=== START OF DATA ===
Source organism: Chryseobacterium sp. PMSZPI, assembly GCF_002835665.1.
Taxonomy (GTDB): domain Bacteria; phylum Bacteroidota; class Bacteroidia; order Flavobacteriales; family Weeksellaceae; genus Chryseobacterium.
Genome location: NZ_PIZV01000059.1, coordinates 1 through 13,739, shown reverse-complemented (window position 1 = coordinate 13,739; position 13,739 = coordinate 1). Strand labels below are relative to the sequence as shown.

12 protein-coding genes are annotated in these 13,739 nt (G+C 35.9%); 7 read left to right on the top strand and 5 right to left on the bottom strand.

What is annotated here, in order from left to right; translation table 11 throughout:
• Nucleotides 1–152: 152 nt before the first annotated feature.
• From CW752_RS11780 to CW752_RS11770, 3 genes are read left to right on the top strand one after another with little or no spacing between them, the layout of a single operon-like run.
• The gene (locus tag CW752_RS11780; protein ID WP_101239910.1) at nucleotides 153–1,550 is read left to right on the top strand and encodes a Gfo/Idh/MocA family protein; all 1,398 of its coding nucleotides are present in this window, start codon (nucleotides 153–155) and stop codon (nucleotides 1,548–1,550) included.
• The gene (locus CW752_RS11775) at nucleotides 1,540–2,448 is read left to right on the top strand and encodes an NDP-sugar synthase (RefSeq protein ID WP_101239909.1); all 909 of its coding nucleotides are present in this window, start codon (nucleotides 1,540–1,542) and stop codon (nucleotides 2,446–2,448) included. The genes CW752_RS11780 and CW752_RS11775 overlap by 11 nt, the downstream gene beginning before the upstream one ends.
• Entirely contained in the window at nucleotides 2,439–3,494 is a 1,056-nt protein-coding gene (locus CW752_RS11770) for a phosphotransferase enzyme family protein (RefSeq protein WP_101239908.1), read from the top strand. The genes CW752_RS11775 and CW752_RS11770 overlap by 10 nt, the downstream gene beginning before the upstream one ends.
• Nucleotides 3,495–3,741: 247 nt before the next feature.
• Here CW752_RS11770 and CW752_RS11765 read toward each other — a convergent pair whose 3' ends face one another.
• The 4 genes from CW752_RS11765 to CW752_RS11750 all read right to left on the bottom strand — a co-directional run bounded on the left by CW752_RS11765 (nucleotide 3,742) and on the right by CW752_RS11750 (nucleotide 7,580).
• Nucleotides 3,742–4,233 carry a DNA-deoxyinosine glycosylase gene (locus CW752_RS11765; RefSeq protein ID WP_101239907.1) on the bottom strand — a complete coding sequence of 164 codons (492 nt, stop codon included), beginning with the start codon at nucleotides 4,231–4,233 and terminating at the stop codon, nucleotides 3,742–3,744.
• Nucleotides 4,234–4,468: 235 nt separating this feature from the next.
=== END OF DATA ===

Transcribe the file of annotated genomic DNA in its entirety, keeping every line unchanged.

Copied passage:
Source organism: Chryseobacterium sp. PMSZPI, assembly GCF_002835665.1.
Taxonomy (GTDB): domain Bacteria; phylum Bacteroidota; class Bacteroidia; order Flavobacteriales; family Weeksellaceae; genus Chryseobacterium.
Genome location: NZ_PIZV01000059.1, coordinates 1 through 13,739, shown reverse-complemented (window position 1 = coordinate 13,739; position 13,739 = coordinate 1). Strand labels below are relative to the sequence as shown.

12 protein-coding genes are annotated in these 13,739 nt (G+C 35.9%); 7 read left to right on the top strand and 5 right to left on the bottom strand.

What is annotated here, in order from left to right; translation table 11 throughout:
• Nucleotides 1–152: 152 nt before the first annotated feature.
• From CW752_RS11780 to CW752_RS11770, 3 genes are read left to right on the top strand one after another with little or no spacing between them, the layout of a single operon-like run.
• The gene (locus tag CW752_RS11780; protein ID WP_101239910.1) at nucleotides 153–1,550 is read left to right on the top strand and encodes a Gfo/Idh/MocA family protein; all 1,398 of its coding nucleotides are present in this window, start codon (nucleotides 153–155) and stop codon (nucleotides 1,548–1,550) included.
• The gene (locus CW752_RS11775) at nucleotides 1,540–2,448 is read left to right on the top strand and encodes an NDP-sugar synthase (RefSeq protein ID WP_101239909.1); all 909 of its coding nucleotides are present in this window, start codon (nucleotides 1,540–1,542) and stop codon (nucleotides 2,446–2,448) included. The genes CW752_RS11780 and CW752_RS11775 overlap by 11 nt, the downstream gene beginning before the upstream one ends.
• Entirely contained in the window at nucleotides 2,439–3,494 is a 1,056-nt protein-coding gene (locus CW752_RS11770) for a phosphotransferase enzyme family protein (RefSeq protein WP_101239908.1), read from the top strand. The genes CW752_RS11775 and CW752_RS11770 overlap by 10 nt, the downstream gene beginning before the upstream one ends.
• Nucleotides 3,495–3,741: 247 nt before the next feature.
• Here CW752_RS11770 and CW752_RS11765 read toward each other — a convergent pair whose 3' ends face one another.
• The 4 genes from CW752_RS11765 to CW752_RS11750 all read right to left on the bottom strand — a co-directional run bounded on the left by CW752_RS11765 (nucleotide 3,742) and on the right by CW752_RS11750 (nucleotide 7,580).
• Nucleotides 3,742–4,233 carry a DNA-deoxyinosine glycosylase gene (locus CW752_RS11765; RefSeq protein ID WP_101239907.1) on the bottom strand — a complete coding sequence of 164 codons (492 nt, stop codon included), beginning with the start codon at nucleotides 4,231–4,233 and terminating at the stop codon, nucleotides 3,742–3,744.
• Nucleotides 4,234–4,468: 235 nt separating this feature from the next.